Argument mapping is a way of diagramming the logical structure of an argument to explicitly and concisely represent reasoning. The use of argument mapping in critical thinking instruction has increased dramatically in recent decades. This paper overviews the innovation and provides a procedural approach for new teaches wanting to use argument mapping in the classroom. A brief history of argument mapping is provided at the end of this paper.
I. Introduction Two kinds of remedies have traditionally been employed for breach of contract: legal relief and equitable relief. Legal relief normally takes the form of money damages. Equitable relief normally consists either of specific performance or an injunction – that is, the party in breach may be ordered to perform an act or to refrain from performing an act. In this article I will use a “consent theory of contract” to assess the choice between money damages and specific performance. (...) According to such a theory, contractual obligation is dependent on more fundamental entitlements of the parties and arises as a result of the parties' consent to transfer alienable rights. My thesis will be that the normal rule favoring money damages should be replaced with one that presumptively favors specific performance unless the parties have consented to money damages instead. The principal obstacle to such an approach is the reluctance of courts to specifically enforce contracts for personal services. The philosophical distinction between alienable and inalienable rights bolsters this historical reticence, since a right to personal services may be seen as inalienable. I will then explain why, if the subject matter of a contract for personal services is properly confined to an alienable right to money damages for failure to perform, specific enforcement of such contracts is no longer problematic. Finally, I shall consider whether the subject matter of contracts for corporate services is properly confined to money damages like contracts for personal services, or whether performance of corporate services can be made the subject of a valid rights transfer and judicially compelled in the same manner as contracts for external resources. (shrink)
Suppose you are on a commercial airplane that is flying at 35,000 feet. Next to you sits a man who appears to be sleeping. In fact, this man has been drugged and put upon the plane without his knowledge or consent. He has never flown on a plane before and, indeed, has no idea what an airplane is. Suddenly the man awakes and looks around him. Terrified by the alien environment in which he finds himself, he searches for a door (...) or window from which to make an escape. As luck would have it, he is seated right next to a window exit and he begins to pull the handle that will open the window. You are aware that opening the window exit at this altitude will cause the cabin to quickly depressurize and that this man, you, and probably several other passengers will be sucked out the window to your deaths. You desperately want to stop him from opening the window. Now assume that for some reason it is impossible to prevent him physically from performing the deadly act. Your only option is to rationally persuade him to leave the window exit alone. You cry out to him and, with both hands on the handles, he turns to face you and waits to hear what you have to say. What sort of argument would you make? (shrink)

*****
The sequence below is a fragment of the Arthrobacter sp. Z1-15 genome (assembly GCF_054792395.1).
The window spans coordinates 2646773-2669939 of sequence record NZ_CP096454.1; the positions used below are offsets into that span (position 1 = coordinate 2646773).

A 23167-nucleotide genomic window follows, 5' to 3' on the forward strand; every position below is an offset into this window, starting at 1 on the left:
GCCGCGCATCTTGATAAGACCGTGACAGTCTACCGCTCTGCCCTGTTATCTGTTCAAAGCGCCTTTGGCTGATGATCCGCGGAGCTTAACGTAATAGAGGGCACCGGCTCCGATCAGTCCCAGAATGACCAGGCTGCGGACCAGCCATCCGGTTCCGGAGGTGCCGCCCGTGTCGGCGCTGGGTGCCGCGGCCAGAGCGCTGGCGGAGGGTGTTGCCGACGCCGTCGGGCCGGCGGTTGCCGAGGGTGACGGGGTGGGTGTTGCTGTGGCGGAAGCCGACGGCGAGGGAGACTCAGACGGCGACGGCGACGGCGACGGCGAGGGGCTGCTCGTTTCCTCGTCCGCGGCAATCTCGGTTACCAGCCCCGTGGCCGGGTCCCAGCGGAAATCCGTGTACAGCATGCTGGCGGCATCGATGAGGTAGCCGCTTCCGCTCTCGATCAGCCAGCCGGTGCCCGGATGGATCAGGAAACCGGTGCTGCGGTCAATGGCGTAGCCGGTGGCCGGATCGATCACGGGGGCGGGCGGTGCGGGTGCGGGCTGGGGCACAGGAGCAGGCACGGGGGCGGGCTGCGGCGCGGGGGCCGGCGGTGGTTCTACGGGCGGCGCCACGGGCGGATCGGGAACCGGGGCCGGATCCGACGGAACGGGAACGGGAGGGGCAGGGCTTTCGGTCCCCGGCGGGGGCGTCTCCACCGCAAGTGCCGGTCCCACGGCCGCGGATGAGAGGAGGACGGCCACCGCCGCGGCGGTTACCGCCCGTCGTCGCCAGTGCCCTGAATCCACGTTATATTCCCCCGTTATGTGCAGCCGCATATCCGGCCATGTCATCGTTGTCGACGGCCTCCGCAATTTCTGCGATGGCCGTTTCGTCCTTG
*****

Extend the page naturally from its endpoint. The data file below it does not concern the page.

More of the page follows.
In the early 1970s, we and others in the economics profession became enamored with the notion of externalties—a cost or benefit imposed on or provided to others but not taken into account by the economic agents who generate the effect. We, and others, seemed to see external effects everywhere. There was polluted water and air, noise, urban blight, traffic congestion, and other features of modern life that seemed to call out for some form of corrective action. As the externalities revolution (...) unfolded, economists and other social scientists overlooked the importance of evolved legal and other institutions that formally and informally establish property and liability rules that cause decision makers to face the cost of their actions, including what otherwise could be external costs imposed on unwilling third parties. While markets seemed always to fail, political institutions were seen systematically as without blemish, or so it seemed. It was this two-pronged failure, 1) a failure to consider and state assumptions about background institutional arrangements and 2) a disregard for special interest politics, that became the Achilles Heel of the otherwise elegant externality arguments. Eventually, it was the modern institutionalists, scholars who focused on laws, regulation, and rules of the marketplace, who attempted to close the lid and drive the nails on the externality coffin. In this paper, we reach back to 1920 and trace the rise and decline of the policy importance of externalities theory. Beginning with A. C. Pigou and Alfred Marshall, our story includes some of the great figures in economic history of thought. But while theory was being built, institutions were overlooked. Pigou continues to be a dominant player in the story until the 1960s and 1970s when externalities theory was challenged by James M. Buchanan, Ronald Coase and other scholars. It is here in the twilight years of the externalities revolution that the prospects of government failure are raised as being more daunting than the likelihood of market failure. Finally, in the late 1970s and beyond, the externalities revolution is replaced by a property rights revolution. (shrink)